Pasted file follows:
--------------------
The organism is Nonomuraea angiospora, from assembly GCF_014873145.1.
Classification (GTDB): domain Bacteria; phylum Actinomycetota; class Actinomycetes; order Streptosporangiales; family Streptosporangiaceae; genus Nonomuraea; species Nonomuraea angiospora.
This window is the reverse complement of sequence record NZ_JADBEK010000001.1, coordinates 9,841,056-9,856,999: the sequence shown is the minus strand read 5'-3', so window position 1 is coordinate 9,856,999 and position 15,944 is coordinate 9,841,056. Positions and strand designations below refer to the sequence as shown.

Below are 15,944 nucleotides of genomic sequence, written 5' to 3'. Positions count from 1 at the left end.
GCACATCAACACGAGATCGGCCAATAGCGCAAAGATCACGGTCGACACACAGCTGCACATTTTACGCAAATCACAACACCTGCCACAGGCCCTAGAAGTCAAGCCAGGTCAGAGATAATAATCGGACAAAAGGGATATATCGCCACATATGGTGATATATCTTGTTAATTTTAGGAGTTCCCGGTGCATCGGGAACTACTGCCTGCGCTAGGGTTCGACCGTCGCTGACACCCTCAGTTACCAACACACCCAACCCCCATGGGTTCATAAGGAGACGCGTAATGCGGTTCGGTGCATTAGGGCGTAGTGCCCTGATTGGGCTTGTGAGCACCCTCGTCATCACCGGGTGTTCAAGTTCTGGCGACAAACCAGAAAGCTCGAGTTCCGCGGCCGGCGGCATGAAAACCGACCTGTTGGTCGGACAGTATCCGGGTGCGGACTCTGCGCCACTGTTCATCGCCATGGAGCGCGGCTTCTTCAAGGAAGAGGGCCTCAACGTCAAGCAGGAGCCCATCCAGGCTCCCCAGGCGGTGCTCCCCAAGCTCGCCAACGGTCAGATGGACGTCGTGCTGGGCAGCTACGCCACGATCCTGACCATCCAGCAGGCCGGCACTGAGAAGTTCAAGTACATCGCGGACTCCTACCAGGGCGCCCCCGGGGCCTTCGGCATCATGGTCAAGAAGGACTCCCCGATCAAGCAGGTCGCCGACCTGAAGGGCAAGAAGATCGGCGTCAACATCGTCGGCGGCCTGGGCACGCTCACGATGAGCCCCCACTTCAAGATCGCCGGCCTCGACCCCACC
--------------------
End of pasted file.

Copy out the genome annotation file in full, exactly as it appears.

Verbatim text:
The organism is Nonomuraea angiospora, from assembly GCF_014873145.1.
Classification (GTDB): domain Bacteria; phylum Actinomycetota; class Actinomycetes; order Streptosporangiales; family Streptosporangiaceae; genus Nonomuraea; species Nonomuraea angiospora.
This window is the reverse complement of sequence record NZ_JADBEK010000001.1, coordinates 9,841,056-9,856,999: the sequence shown is the minus strand read 5'-3', so window position 1 is coordinate 9,856,999 and position 15,944 is coordinate 9,841,056. Positions and strand designations below refer to the sequence as shown.

Below are 15,944 nucleotides of genomic sequence, written 5' to 3'. Positions count from 1 at the left end.
GCACATCAACACGAGATCGGCCAATAGCGCAAAGATCACGGTCGACACACAGCTGCACATTTTACGCAAATCACAACACCTGCCACAGGCCCTAGAAGTCAAGCCAGGTCAGAGATAATAATCGGACAAAAGGGATATATCGCCACATATGGTGATATATCTTGTTAATTTTAGGAGTTCCCGGTGCATCGGGAACTACTGCCTGCGCTAGGGTTCGACCGTCGCTGACACCCTCAGTTACCAACACACCCAACCCCCATGGGTTCATAAGGAGACGCGTAATGCGGTTCGGTGCATTAGGGCGTAGTGCCCTGATTGGGCTTGTGAGCACCCTCGTCATCACCGGGTGTTCAAGTTCTGGCGACAAACCAGAAAGCTCGAGTTCCGCGGCCGGCGGCATGAAAACCGACCTGTTGGTCGGACAGTATCCGGGTGCGGACTCTGCGCCACTGTTCATCGCCATGGAGCGCGGCTTCTTCAAGGAAGAGGGCCTCAACGTCAAGCAGGAGCCCATCCAGGCTCCCCAGGCGGTGCTCCCCAAGCTCGCCAACGGTCAGATGGACGTCGTGCTGGGCAGCTACGCCACGATCCTGACCATCCAGCAGGCCGGCACTGAGAAGTTCAAGTACATCGCGGACTCCTACCAGGGCGCCCCCGGGGCCTTCGGCATCATGGTCAAGAAGGACTCCCCGATCAAGCAGGTCGCCGACCTGAAGGGCAAGAAGATCGGCGTCAACATCGTCGGCGGCCTGGGCACGCTCACGATGAGCCCCCACTTCAAGATCGCCGGCCTCGACCCCACC